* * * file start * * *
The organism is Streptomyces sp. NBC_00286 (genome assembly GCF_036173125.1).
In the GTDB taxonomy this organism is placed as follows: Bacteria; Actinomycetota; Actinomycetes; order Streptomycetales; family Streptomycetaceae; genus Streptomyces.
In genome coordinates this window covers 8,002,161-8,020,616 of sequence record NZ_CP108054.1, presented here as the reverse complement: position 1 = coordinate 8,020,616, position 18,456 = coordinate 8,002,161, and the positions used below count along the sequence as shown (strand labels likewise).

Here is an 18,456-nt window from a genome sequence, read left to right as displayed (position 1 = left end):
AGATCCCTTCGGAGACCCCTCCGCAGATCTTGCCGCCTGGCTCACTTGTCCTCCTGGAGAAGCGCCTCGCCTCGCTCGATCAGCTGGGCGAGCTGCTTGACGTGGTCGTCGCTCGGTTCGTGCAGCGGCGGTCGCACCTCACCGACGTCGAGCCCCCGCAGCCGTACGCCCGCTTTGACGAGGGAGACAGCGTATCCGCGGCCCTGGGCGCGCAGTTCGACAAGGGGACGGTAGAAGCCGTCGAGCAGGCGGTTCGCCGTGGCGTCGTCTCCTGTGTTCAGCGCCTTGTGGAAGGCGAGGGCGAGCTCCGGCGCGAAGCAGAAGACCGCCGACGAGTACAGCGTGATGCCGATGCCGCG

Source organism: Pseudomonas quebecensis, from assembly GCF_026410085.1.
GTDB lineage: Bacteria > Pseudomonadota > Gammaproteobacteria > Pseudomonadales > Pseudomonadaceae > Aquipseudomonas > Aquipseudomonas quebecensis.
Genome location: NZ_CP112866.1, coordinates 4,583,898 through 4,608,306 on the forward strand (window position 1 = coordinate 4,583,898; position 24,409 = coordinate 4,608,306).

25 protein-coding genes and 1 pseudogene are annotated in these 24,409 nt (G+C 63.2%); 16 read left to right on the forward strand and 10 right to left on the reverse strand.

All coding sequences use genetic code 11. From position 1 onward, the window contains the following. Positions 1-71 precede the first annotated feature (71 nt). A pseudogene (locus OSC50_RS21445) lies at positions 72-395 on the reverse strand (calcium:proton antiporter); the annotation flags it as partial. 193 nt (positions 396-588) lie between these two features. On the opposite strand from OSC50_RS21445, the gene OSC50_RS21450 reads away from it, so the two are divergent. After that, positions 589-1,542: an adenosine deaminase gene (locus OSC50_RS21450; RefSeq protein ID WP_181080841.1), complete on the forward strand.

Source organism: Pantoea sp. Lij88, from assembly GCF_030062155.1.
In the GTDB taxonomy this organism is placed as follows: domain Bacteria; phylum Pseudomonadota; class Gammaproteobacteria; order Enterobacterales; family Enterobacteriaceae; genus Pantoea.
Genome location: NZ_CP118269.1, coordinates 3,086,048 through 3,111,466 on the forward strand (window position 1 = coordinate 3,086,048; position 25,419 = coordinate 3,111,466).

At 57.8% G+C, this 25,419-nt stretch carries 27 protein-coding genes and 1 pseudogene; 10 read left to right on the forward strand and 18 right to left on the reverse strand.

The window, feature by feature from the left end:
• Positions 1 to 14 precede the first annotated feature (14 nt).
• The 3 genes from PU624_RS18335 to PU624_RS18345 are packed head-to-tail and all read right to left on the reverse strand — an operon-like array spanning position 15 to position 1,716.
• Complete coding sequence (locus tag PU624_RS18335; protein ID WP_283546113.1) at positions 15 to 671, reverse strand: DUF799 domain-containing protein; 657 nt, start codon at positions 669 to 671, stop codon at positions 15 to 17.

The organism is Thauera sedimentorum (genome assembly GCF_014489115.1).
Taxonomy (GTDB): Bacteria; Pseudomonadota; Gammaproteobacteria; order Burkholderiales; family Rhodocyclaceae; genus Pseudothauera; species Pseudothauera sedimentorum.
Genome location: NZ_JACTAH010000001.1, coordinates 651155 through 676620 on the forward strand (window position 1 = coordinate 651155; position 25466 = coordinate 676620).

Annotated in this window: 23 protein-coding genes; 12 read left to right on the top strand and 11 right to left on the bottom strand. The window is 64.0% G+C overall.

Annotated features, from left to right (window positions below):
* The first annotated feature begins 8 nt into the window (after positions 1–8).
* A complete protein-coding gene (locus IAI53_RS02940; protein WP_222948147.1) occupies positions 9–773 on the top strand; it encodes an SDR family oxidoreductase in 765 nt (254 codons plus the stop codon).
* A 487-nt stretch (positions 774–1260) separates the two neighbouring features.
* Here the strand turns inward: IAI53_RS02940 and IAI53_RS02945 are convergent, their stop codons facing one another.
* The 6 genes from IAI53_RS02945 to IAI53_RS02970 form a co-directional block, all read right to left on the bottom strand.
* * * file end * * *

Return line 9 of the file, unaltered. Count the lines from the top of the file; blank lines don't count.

25 protein-coding genes and 1 pseudogene are annotated in these 24,409 nt (G+C 63.2%); 16 read left to right on the forward strand and 10 right to left on the reverse strand.